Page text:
Magento recommends to not use templates via symlinks:

Advanced > Developer > Template Settings > Allow Symlinks

Warning! Enabling this feature is not recommended on production environments because it represents a potential security risk.

Until today I can't see any risks here.

  • What is the risk?
  • 8
    I can only imagine this being a risk on shared hosts, which shouldn't be used for eCommerce in the first place.
    – benmarks
    Sep 9, 2014 at 12:23
  • 3
    @benmarks. Why don't you put this as an answer?
    – Marius
    Sep 9, 2014 at 12:24
  • 2
    Very good question @Fabi! Sep 9, 2014 at 12:27
  • 3
    I knew that others would offer more complete answers. I was RIGHT :-D
    – benmarks
    Sep 9, 2014 at 13:27
  • 3
    @benmarks The website needs a higher answer per question rate in any way ;-) Sep 9, 2014 at 13:34

5 Answers 5


Symlinks aren't necessarily bad.

First of all: If trying to open a symlink target, the file permissions of the target are in effect. If you're not allowed to read/write/execute the symlink target, nothing happens.

But: You might be able to run files outside your document root (sometimes that's actually what you want to do with them, right?). The problem can occur if your're not in a suEXEC environment and have an apache or www-data user on a shared hosting which, is in charge of serving files from different accounts. Your system user is not allowed to access files of another customer, but the apache/www-data user will mostly have read rights on all the shared accounts. This might be a scenario where one user can access files of another user on a shared host. Not with your own user, but by accessing the file via browser with the apache/www-data user. To sum up: In this scenario you will be able to access other users' files => bad.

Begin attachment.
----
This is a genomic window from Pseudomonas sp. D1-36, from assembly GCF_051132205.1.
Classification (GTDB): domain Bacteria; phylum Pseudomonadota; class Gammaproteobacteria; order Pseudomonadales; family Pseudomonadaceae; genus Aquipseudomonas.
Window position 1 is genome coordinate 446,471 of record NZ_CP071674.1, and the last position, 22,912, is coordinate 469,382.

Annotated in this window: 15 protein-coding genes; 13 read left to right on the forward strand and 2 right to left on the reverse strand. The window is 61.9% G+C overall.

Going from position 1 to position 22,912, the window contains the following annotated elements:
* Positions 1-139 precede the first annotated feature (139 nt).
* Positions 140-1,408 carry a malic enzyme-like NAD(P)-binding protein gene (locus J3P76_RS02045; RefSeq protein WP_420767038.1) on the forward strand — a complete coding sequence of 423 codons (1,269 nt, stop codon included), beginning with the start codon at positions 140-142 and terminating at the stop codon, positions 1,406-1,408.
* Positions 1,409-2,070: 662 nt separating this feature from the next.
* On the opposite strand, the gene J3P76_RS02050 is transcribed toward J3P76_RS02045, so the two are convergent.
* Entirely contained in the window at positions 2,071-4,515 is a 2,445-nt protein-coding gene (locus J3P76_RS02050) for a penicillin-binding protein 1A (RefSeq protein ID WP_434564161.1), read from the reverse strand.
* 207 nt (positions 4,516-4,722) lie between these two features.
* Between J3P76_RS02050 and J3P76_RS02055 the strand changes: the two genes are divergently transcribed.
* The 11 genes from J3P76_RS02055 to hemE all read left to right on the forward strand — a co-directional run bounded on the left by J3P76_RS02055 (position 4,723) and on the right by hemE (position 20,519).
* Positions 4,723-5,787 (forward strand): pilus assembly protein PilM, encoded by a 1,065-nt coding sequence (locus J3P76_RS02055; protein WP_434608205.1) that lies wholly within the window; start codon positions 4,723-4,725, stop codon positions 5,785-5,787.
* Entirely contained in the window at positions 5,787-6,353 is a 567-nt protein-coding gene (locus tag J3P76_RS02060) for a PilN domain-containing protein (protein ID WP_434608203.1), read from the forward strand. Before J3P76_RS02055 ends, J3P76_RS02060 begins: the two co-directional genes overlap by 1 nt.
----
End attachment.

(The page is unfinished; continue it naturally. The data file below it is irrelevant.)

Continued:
The next bad thing is that an attacker could create symlinks, also to files like /etc/passwd,..., download this data and proceed with this information. This is not just only up to the symlink, but also up to a bad server configuration (where access to these files is strictly limited). So not using symlinks prevents from some more possible attacks.

It's not just about the symlink itself being a security risk, but a server configuration problem.

  • 5
    Great explanation - this is the correct answer, essentially, "use at your own risk"
    – philwinkle
    Sep 9, 2014 at 14:41
  • 2
    Probably worth mentioning (although there's always a balance with security related bugs in a 'loath to upgrade' environment) -- Magento strongly discouraging symlinks was related to an exploit where template and layout files outside of the app/design folder, when combined with other minor exploits, could be used by an admin user for privilege escalation and other server exploits. Dec 23, 2014 at 21:02
  • 1
    On Apache httpd if you want to support symlinks, consider that SymLinksIfOwnerMatch option is used instead of FollowSymlinks.
    – hakre
    Nov 11, 2015 at 14:49

yes they are, thats why webservers usually also have a "dont follow symlinks" configuration or at least a "only follow symlinks of target with same user" Thats because webserver/php usually does run with more rights then you should have access to.